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Retirement planning

Retirement is great. Time to play golf, take lots of holidays, maybe spend some time with the grandchildren. It's a time to relax and enjoy the fruits of decades of work.

hand stacking coins

Well, not if you're skint. The UK's population is ageing and there's a general consensus that the country won't be able to afford state pensions at the current (fairly low) levels for much longer.

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Already the pension age is increasing, and it's likely that the value of a state pension will start to fall.

So it's vital that everyone starts to take responsibility for their own retirement. And fortunately, there's plenty of help out there. Pensions and retirement planning can be complicated, so it's always worth taking professional advice.

There are essentially two types of pension, known as defined benefit and defined contribution:

  • Defined benefit pensions

     give you a set amount when you retire, normally a percentage of your final salary. They are run by your employer and, while you may be invited to contribute, most of the money to pay your pension comes from them. They are almost always the best option, so if you are lucky enough to be eligible, then you should snap up the opportunity. Sadly, however, they are being phased out in most organisations.

  • Defined contribution pensions

     are now the most common. Here, you - and sometimes your employer - pay in a set amount each month. This is then invested by the pension fund and when you come to retire, you buy an annuity, which gives you an income for the rest of your life.

Paying money into a pension has huge tax advantages. Your contributions are tax free, so if you are a basic rate taxpayer, for every £100 you invest, you only have to actually pay in £80. If you're a higher rate taxpayer, it's even better - you only have to pay in £60 to get a £100 investment. Most people pay in a set amount each month, although you don't have to with most funds - you can simply pay in what you can afford when you can afford it.

But of course it's not perfect. For a start, you can't take back any contributions you have made before you retire - the money you pay in can only be used to pay your pension, so if your circumstances change in the meantime, the money is still locked in. And secondly, there are no guarantees about how much you will make - the funds are invested in the stock market, which can of course go up and down, so there's a chance you will lose out. But because it's a long term investment, your fund should ride the peaks and troughs of the market to give you steady growth.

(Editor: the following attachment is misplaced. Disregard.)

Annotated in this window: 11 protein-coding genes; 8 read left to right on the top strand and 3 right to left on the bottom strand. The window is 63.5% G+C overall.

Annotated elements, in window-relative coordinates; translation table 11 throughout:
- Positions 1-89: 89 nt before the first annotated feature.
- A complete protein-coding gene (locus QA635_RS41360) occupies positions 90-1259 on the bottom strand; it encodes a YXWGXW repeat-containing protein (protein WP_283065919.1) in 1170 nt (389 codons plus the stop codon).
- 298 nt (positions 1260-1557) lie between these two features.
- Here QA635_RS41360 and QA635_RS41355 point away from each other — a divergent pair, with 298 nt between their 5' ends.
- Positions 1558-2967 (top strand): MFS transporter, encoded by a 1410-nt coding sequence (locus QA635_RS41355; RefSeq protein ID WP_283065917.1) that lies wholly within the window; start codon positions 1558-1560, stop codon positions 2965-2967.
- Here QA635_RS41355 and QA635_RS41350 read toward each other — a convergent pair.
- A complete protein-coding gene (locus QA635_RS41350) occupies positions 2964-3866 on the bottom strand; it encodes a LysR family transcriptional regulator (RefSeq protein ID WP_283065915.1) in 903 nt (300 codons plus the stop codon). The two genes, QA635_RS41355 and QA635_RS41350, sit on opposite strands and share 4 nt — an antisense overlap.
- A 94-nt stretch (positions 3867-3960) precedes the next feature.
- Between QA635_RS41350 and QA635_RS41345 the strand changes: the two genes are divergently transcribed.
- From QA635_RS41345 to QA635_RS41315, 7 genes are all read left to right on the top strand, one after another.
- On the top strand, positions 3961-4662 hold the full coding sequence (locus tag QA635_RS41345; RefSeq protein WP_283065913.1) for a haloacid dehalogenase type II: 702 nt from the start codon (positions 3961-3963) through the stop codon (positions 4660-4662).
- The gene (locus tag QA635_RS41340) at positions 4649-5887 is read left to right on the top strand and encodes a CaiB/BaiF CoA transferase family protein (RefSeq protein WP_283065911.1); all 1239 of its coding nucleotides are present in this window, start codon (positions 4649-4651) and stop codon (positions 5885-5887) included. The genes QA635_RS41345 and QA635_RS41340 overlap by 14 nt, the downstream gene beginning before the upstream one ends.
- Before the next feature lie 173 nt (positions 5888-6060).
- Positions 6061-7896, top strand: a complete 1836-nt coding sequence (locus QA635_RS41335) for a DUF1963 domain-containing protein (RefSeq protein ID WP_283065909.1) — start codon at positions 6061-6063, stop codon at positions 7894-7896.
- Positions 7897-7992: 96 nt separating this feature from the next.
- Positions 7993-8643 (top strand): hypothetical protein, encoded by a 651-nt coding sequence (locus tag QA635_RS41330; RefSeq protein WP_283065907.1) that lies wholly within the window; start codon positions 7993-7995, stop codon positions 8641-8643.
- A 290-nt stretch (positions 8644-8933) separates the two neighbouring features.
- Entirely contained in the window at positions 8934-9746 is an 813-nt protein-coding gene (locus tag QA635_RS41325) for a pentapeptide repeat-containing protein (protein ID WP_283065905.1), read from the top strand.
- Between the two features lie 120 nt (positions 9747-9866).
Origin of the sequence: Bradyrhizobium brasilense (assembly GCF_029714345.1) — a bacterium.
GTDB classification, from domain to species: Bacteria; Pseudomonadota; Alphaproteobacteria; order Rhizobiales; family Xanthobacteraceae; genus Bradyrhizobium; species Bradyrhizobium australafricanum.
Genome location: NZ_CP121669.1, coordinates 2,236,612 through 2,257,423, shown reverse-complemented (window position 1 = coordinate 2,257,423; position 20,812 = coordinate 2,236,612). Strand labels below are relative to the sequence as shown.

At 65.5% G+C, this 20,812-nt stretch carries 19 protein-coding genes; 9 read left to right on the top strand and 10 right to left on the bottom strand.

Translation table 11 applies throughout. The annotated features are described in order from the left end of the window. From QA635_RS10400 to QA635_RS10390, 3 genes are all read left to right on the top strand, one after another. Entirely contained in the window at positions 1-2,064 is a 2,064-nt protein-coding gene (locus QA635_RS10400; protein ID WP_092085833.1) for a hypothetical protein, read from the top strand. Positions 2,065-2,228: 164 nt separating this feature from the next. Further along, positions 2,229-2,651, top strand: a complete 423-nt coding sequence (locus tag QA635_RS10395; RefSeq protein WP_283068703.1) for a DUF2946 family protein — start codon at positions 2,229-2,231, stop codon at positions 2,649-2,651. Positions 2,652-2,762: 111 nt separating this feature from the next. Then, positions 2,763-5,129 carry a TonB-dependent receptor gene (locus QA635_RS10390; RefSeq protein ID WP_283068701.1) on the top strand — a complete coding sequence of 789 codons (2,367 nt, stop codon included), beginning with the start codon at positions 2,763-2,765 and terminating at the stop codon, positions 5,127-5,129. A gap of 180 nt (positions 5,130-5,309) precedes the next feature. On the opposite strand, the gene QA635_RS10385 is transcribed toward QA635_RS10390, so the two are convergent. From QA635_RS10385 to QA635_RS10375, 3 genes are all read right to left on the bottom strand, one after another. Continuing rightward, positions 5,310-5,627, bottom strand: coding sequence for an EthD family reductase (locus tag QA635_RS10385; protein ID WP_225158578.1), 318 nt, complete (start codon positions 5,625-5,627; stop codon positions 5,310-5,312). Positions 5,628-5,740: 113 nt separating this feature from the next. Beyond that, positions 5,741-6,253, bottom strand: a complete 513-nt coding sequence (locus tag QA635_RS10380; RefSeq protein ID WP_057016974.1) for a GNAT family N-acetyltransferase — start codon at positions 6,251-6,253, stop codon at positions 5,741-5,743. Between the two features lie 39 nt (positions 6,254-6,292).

There are two key messages when it comes to pensions:

  1. The earlier you start saving, the better.

  2. But, it is never too late to start your retirement planning.

Starting early is a huge advantage - you don't have to save as much each month, because you will be saving for longer and the money you put in early will have more chance to grow. But the tax advantages mean that no matter when you start, you should end up better off.

How much to save is, of course, up to you, and there are a number of online pension calculators that will show you how much you need to pay in to achieve a certain income when you retire.

A personal pension is not the only option for funding your retirement, although you're unlikely to get the same tax benefits from anything else. In recent years, many people have invested in buy-to-let property, planning for the mortgage to be paid off by retirement and then living off either the rental income or the sale of the property.

Alternatively, you could simply buy shares, or invest in an ISA. Individual Savings Accounts also have tax benefits, in that you don't have to pay any tax on the growth. Both property and ISAs are more flexible, allowing you to take out money if you need to before you reply.

Are you earning enough interest?

It could be time to find a new savings account, find and compare ISAs with our partner money.co.uk